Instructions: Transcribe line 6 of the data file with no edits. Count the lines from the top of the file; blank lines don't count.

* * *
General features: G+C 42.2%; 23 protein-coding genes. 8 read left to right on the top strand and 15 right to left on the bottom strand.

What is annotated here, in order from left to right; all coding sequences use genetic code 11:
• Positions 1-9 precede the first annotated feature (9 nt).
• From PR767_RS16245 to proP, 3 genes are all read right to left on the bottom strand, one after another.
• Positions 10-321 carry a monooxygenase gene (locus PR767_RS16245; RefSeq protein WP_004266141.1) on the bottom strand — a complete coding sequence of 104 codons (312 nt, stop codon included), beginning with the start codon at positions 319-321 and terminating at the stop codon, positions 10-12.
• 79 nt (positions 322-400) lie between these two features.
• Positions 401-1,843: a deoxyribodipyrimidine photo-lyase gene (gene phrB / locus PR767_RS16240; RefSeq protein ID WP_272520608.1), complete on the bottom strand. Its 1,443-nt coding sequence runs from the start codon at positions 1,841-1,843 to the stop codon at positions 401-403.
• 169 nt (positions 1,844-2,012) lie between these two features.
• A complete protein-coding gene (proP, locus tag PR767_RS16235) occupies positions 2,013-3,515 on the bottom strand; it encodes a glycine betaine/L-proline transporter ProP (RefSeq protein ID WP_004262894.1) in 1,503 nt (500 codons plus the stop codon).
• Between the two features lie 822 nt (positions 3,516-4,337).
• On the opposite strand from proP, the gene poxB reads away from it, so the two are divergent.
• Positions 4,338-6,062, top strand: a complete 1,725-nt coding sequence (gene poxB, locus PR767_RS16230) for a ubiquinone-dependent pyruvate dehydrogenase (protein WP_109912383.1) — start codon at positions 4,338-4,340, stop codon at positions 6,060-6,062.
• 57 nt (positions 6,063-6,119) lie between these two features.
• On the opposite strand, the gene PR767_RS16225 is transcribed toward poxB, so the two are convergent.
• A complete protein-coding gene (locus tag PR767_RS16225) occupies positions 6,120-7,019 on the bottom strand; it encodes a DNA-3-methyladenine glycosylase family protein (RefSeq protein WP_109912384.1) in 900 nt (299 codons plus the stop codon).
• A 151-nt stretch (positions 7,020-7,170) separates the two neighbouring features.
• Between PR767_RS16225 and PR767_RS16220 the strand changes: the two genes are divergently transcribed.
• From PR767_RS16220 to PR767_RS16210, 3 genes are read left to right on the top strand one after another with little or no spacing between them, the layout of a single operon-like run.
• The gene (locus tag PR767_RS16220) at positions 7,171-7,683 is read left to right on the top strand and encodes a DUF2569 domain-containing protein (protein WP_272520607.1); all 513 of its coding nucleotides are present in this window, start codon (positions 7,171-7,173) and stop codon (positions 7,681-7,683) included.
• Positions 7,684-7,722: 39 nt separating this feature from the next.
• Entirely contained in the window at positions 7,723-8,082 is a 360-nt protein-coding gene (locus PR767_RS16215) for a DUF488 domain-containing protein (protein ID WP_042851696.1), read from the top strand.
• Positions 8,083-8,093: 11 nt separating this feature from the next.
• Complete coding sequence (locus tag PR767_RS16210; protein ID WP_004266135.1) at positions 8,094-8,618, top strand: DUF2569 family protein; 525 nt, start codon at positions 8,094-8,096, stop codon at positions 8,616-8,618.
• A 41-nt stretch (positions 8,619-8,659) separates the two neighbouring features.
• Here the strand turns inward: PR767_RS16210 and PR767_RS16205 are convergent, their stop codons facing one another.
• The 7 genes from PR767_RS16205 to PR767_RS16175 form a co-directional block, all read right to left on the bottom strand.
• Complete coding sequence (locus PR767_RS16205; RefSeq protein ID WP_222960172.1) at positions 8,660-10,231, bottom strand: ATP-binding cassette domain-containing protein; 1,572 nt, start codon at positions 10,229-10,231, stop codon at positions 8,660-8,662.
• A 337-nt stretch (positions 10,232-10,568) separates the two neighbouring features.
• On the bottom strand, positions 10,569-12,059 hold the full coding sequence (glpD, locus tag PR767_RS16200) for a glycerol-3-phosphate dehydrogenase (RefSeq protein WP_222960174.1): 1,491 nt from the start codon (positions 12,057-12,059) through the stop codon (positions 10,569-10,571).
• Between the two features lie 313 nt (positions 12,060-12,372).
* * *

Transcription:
• 79 nt (positions 322-400) lie between these two features.